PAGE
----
Wolf Tooth is a company made up of “a group of guys who love to ride and race bikes, all coming from engineering and manufacturing backgrounds. They design and manufacture in Minnesota so they can have a hands on approach and be personally involved in each stage of production.”
The GC (Giant Cog) range was the first product to be produced. Wolf Tooth produces a separate extender cog to fit with Shimano and SRAM cassettes. This decision was made for two main reasons: one, it’s easier to fit a cog that has been designed for a specific freehub; and two, the shifting is going to be more reliable and precise if it’s been designed for that cassette. Machined out of aluminium the 42T extender weighs in at 86g, which I don’t think is too bad when you consider you remove your 17T; besides, it’s the size of a dinner plate. Which is a funny one. When SRAM first brought out XX1 there was loads of chat about how daft it look having a sprocket bigger than a brake rotor, but now it’s just part of riding with a one-by system. I’ve replace my existing extender cog for the GC and at the same time removed my 15T and added in the Wolf Tooth 16T Expander.
Ooh how nice it was to be spinning up climbs socially, rather than powering on with a 36T.
Wolf Tooth has a nice compatibility page on its website, which is worth checking out first. The GC should fit most mid range Shimano 11-36T cassettes, where the cassette can be separated, as you need to get at least the 17T out. Wolf Tooth has now stopped sending the GC with a longer B-screw as they found that it was only about 50% of derailleurs that needed it. If you find that you could do with a B-Screw it might be worth checking out Wolf Tooth’s GoatLink, which is a extender for your mech – putting it in the optimum position and reducing the chance of damage to it.
My setup has been with a XT Shadow+ with a medium cage. You see a lot of people running Zee or Saint Mechs with their short cages, but these are the combos that seem to have longevity problems. At the end of the day a Saint mech is designed to work up to a 35T sprocket and won’t like to stretch to 42T. That would be like pulling your legs in a medieval rack just so you can wear longer trousers and improve your stride. You’ll break your knees doing that.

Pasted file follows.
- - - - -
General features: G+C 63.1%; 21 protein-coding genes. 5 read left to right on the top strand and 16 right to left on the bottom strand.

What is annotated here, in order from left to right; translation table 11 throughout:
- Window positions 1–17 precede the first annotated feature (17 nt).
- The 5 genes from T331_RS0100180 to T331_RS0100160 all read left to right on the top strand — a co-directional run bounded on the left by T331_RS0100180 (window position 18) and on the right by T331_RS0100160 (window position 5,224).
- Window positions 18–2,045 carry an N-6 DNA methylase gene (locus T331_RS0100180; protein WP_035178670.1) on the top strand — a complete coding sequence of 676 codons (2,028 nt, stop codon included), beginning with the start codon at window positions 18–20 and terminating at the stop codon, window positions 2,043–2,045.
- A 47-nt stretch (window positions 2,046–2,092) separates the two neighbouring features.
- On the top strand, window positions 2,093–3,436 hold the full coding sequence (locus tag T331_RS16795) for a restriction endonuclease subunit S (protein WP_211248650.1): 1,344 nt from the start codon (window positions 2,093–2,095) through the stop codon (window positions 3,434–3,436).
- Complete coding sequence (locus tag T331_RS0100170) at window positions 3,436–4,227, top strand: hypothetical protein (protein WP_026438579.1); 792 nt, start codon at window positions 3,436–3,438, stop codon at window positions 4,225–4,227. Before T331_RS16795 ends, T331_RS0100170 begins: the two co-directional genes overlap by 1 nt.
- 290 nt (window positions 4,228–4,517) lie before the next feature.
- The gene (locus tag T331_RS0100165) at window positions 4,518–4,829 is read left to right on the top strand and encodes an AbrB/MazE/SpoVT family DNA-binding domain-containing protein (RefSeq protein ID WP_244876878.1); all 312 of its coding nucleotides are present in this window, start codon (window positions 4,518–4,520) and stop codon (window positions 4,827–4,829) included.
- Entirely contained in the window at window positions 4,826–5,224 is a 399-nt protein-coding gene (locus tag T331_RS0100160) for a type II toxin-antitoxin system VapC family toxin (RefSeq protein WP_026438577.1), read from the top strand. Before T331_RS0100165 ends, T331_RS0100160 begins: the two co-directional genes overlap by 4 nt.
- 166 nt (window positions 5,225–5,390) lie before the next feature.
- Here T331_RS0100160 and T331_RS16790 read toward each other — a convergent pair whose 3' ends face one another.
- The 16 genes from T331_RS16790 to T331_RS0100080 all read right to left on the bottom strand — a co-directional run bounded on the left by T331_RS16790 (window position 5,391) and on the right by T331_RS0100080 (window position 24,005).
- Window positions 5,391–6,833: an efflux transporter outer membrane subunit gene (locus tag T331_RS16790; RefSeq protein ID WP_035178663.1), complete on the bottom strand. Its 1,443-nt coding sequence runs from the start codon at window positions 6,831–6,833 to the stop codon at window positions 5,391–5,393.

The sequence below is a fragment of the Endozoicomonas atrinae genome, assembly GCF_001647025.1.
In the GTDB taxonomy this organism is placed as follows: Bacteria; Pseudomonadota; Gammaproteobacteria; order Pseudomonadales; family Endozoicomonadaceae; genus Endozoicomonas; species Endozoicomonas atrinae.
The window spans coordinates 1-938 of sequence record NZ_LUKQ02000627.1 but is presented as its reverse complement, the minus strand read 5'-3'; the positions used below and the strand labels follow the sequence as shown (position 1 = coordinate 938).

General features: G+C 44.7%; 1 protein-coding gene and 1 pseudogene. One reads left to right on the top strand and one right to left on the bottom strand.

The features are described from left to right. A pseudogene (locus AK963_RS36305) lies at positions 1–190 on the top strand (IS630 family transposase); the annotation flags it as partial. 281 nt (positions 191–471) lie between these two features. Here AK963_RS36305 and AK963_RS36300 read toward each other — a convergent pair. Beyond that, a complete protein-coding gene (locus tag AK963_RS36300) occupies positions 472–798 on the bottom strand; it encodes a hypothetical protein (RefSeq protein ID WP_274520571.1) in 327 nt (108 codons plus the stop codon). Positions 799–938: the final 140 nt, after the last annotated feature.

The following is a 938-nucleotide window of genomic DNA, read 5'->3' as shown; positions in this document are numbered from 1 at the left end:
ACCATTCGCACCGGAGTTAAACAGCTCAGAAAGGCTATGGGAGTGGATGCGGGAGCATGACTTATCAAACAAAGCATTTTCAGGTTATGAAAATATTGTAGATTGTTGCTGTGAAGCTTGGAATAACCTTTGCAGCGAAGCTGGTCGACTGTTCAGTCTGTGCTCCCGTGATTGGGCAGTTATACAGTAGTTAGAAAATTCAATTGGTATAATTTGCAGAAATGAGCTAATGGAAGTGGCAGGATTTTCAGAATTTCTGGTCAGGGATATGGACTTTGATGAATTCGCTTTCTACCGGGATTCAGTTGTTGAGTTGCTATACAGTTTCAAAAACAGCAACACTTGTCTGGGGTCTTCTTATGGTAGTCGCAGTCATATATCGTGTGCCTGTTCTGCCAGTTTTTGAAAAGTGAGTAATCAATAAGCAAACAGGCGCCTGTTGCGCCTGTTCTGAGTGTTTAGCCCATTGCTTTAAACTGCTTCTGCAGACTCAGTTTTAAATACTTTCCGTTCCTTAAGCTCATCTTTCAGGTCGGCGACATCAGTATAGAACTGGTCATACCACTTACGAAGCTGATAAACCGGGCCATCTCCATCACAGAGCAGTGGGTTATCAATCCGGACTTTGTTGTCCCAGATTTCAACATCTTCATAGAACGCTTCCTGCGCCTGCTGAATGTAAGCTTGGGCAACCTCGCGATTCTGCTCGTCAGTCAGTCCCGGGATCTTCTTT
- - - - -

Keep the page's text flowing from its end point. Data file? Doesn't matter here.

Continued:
On the trail, I thought I’d always be a 36T kinda man. You know, stay true to the design of a product, only going to a larger cog if the whole drivetrain had been designed for it. I buckled like a child being bribed by sweets. Ooh how nice it was to be spinning up climbs socially, rather than powering on with a 36T.
The GC is beautifully matched, although I’m not a fan of the red anodising on our test cog; I’d have preferred black or silver, which are available. As I said, I replaced the extender I had for this one, so the B-Screw was already set up. So far, the GC is wearing well and so is the 16T Expander. I’m particularly impressed how the GC picked the chain up and how well it stayed there, when putting the power down on steep climbs. I was having some shifting issues with the previous cog and the chain was dropping occasionally under power.
I don’t think I would go back to having a 36T for my lowest gearing
It did take some time to get used to the changes in spacing and I have found that when I’m racing the 16T is slightly too big and the 13T can be too small – I am missing the 15T when racing. However, where we do most of our riding, on the foothills of the Pennines, I don’t think I would go back to having a 36T for my lowest gearing. Yes, I can run a double, but I really do like having uncluttered handle bar and quite drivetrain that the one-by system provides.
|Product:||GC 42T Extender|
|Price:||£74 Giant Cog, £12 16T Expander|
|Tested:||by Richard for|
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